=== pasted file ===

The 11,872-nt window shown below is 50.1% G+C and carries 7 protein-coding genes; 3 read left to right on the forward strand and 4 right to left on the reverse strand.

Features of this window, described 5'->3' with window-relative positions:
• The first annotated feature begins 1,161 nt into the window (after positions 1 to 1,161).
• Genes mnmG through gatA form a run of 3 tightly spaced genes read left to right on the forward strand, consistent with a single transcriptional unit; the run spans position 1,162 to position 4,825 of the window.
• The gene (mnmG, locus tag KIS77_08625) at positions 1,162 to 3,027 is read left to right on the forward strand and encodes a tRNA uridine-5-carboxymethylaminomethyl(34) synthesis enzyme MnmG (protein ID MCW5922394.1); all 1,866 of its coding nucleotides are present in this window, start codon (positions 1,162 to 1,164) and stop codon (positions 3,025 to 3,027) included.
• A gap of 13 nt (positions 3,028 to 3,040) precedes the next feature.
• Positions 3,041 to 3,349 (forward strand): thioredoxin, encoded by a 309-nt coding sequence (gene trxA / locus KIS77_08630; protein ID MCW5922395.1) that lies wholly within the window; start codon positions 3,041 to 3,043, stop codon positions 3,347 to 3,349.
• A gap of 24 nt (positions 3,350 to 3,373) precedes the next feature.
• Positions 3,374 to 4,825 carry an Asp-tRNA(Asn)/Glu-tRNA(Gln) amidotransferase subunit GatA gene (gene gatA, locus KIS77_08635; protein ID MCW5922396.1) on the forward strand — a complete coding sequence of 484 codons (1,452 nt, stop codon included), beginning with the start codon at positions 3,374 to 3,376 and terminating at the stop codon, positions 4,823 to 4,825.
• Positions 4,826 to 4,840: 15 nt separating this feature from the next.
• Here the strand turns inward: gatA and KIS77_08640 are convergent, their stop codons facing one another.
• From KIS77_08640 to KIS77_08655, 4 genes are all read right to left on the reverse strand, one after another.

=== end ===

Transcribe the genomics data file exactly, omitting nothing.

The 11,872-nt window shown below is 50.1% G+C and carries 7 protein-coding genes; 3 read left to right on the forward strand and 4 right to left on the reverse strand.

Features of this window, described 5'->3' with window-relative positions:
• The first annotated feature begins 1,161 nt into the window (after positions 1 to 1,161).
• Genes mnmG through gatA form a run of 3 tightly spaced genes read left to right on the forward strand, consistent with a single transcriptional unit; the run spans position 1,162 to position 4,825 of the window.
• The gene (mnmG, locus tag KIS77_08625) at positions 1,162 to 3,027 is read left to right on the forward strand and encodes a tRNA uridine-5-carboxymethylaminomethyl(34) synthesis enzyme MnmG (protein ID MCW5922394.1); all 1,866 of its coding nucleotides are present in this window, start codon (positions 1,162 to 1,164) and stop codon (positions 3,025 to 3,027) included.
• A gap of 13 nt (positions 3,028 to 3,040) precedes the next feature.
• Positions 3,041 to 3,349 (forward strand): thioredoxin, encoded by a 309-nt coding sequence (gene trxA / locus KIS77_08630; protein ID MCW5922395.1) that lies wholly within the window; start codon positions 3,041 to 3,043, stop codon positions 3,347 to 3,349.
• A gap of 24 nt (positions 3,350 to 3,373) precedes the next feature.
• Positions 3,374 to 4,825 carry an Asp-tRNA(Asn)/Glu-tRNA(Gln) amidotransferase subunit GatA gene (gene gatA, locus KIS77_08635; protein ID MCW5922396.1) on the forward strand — a complete coding sequence of 484 codons (1,452 nt, stop codon included), beginning with the start codon at positions 3,374 to 3,376 and terminating at the stop codon, positions 4,823 to 4,825.
• Positions 4,826 to 4,840: 15 nt separating this feature from the next.
• Here the strand turns inward: gatA and KIS77_08640 are convergent, their stop codons facing one another.
• From KIS77_08640 to KIS77_08655, 4 genes are all read right to left on the reverse strand, one after another.